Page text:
HEADING FOR THE TURONIAN GAS. New Gas Reservoirs are Being Developed in Russia

September 23, 2012

   Severneftegazprom has been hard pressed to turn around declining production at Yuzhno-Russkoye considering the gas field's importance as the source of throughput into the Nordstream Pipeline to Europe.

   But its first test well, which combines multi-directional drilling with dual completions technologies, foreign and domestic, has born first fruit in producing gas from shallow Turonian layers that until recently were ignored given their complexity.

   Severneftegazprom and Nord Stream invited Oil&Gas Eurasia in summer to the Yuzhno-Russkoye field to show the results of its work, and those of the contractors involved in the project including: Halliburton, TyumenNIIgiprogaz, Gazprom Bureniye, Korvet, and the plant GROM (Tyumen).

   Total reserves of the turonian gas of West Siberian fields amount to approximately 3 trillion cubic meters and the fields of this region provide the bulk of potential supplies for Russian gas exports to Europe (approximately 80 percent). As the Cenomanian reservoirs (from which most of Russia's gas is produced) gradually deplete, further exploration and development of the more shallow Turonian level reserves are becoming a top-priority in Russia. Turonian rock is softer than shale, thus easier to produce than shale. But it is harder than the source rock found in Cenomanian layers. Thus, it presents its own problems.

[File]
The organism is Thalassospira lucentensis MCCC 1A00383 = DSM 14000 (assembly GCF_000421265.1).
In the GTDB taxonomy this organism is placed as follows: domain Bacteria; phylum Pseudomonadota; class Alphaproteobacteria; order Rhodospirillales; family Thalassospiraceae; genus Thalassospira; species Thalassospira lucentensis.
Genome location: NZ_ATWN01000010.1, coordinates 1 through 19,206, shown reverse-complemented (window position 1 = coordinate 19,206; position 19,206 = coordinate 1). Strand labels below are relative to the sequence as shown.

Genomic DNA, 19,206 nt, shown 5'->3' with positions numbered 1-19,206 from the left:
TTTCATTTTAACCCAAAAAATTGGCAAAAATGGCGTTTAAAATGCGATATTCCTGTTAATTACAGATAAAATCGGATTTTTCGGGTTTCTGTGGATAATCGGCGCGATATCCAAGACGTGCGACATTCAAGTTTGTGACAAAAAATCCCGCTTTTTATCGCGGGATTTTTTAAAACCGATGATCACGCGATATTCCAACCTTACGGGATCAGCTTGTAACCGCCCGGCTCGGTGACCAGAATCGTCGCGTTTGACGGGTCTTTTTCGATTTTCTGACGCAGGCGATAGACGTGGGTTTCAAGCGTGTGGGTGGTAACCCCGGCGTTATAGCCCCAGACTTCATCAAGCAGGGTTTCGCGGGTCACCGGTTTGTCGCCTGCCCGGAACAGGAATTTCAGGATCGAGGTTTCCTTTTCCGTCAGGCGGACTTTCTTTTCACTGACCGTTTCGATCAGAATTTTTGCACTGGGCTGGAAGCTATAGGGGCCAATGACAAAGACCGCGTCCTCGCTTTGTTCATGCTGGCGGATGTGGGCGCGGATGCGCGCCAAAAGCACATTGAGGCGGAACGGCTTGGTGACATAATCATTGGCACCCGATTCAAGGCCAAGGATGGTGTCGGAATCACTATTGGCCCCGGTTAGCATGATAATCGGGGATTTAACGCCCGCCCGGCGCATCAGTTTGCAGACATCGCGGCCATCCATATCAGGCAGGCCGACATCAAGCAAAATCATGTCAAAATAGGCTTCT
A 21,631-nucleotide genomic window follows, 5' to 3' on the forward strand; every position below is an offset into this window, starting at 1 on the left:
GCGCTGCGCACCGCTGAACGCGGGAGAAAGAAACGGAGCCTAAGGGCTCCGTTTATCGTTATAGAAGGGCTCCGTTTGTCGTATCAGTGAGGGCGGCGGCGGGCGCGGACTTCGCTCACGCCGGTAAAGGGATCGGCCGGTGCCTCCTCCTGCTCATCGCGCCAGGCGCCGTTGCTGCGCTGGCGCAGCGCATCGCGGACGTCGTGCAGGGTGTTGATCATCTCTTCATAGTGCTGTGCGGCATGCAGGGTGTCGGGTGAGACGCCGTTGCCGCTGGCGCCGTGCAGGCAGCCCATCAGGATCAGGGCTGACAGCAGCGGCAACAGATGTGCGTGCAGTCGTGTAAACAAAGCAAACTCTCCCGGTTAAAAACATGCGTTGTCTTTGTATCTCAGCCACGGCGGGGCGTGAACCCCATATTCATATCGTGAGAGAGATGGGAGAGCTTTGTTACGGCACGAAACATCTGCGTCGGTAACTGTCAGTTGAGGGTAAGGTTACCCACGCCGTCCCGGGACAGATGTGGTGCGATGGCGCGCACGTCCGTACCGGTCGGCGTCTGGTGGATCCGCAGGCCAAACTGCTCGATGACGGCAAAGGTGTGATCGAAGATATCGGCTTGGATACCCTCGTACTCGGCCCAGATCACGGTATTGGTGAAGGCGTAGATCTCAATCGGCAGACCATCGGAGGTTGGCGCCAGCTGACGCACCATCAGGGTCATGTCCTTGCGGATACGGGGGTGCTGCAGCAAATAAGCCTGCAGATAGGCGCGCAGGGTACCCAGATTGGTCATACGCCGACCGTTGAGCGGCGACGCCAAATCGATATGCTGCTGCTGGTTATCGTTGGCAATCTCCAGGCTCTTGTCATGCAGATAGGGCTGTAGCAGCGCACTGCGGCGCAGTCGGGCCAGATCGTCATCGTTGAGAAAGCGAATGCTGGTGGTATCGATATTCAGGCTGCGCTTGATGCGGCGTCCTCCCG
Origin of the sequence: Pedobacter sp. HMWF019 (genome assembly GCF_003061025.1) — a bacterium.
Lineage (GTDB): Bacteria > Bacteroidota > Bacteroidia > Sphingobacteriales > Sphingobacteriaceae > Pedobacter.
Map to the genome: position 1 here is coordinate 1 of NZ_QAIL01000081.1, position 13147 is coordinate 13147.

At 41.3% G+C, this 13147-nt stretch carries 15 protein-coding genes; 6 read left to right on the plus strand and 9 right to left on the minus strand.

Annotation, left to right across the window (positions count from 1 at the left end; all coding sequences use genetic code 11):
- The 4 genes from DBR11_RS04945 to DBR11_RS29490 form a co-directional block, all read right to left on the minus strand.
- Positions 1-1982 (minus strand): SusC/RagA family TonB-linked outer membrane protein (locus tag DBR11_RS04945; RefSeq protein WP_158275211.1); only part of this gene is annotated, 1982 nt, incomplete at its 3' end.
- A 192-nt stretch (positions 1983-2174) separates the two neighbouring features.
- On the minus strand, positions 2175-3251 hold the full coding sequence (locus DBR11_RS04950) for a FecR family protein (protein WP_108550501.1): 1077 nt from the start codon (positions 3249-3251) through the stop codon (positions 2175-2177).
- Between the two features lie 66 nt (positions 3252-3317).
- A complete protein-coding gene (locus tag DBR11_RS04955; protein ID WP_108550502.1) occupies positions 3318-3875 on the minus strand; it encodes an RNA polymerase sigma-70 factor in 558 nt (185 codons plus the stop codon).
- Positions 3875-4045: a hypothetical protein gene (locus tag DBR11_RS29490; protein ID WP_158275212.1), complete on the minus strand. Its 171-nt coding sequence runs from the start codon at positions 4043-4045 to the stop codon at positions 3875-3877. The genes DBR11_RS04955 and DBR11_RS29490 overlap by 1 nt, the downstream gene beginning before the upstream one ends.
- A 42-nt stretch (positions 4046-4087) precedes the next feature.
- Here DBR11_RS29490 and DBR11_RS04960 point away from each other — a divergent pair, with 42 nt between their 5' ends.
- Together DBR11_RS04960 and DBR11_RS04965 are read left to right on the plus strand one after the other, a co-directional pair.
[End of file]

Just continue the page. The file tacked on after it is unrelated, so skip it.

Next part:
Beginner's Luck

   The project to produce gas from Turonian strata at Yuzhno-Russkoye field is currently in the “pilot” stage and is a first for Russia. Never before have Russian producers succeeded in tapping into these layers. There were several previous attempts to produce gas from Turonian reservoirs in Russia, but first experiments did not meet expectations. At Vyngapurovskoye and Lenskoye fields, Gazprom Dobycha Noyabrsk attempted to get to the Turonian zones using conventional vertical Cenomanian wells, which are traditional and optimal for the Cenomanian pools. But these were absolutely unsuitable for the Turonian because of the low production rates (approximately 10,000-18,000 cubic meters per day, which is significantly lower than the breakeven level in terms of ROI).
At that time, no one considered the option of either drilling directional and sub-horizontal wells (techniques which are now being used in the Yuzhno-Russkoye pilot project), or applying enhanced gas recovery technologies, so the projects on development of the gas fields were literally focused only on the Cenomanian. It was planned initially to exploit the upper zones and later switch over to the deeper ones. However, due to the demand for hydrocarbons, these plans were corrected as the production from the Cenomanian pools went into deeper decline.

   A key factor was that the Yuzhno-Russkoye field was selected as the mineral resource base for the Nord Stream gas pipeline, by which Russian gas is transported along the Baltic Sea bed to Germany and farther to Europe. Investors took an interest in the great volume of reserves of this unique field.
And in Russia's Far North, there appears to be a lot of Turonian gas. The volume of Turonian gas in the Yuzhno-Russkoye field exceeds 300 billion cubic meters. In the Kharampurskoye field to the south of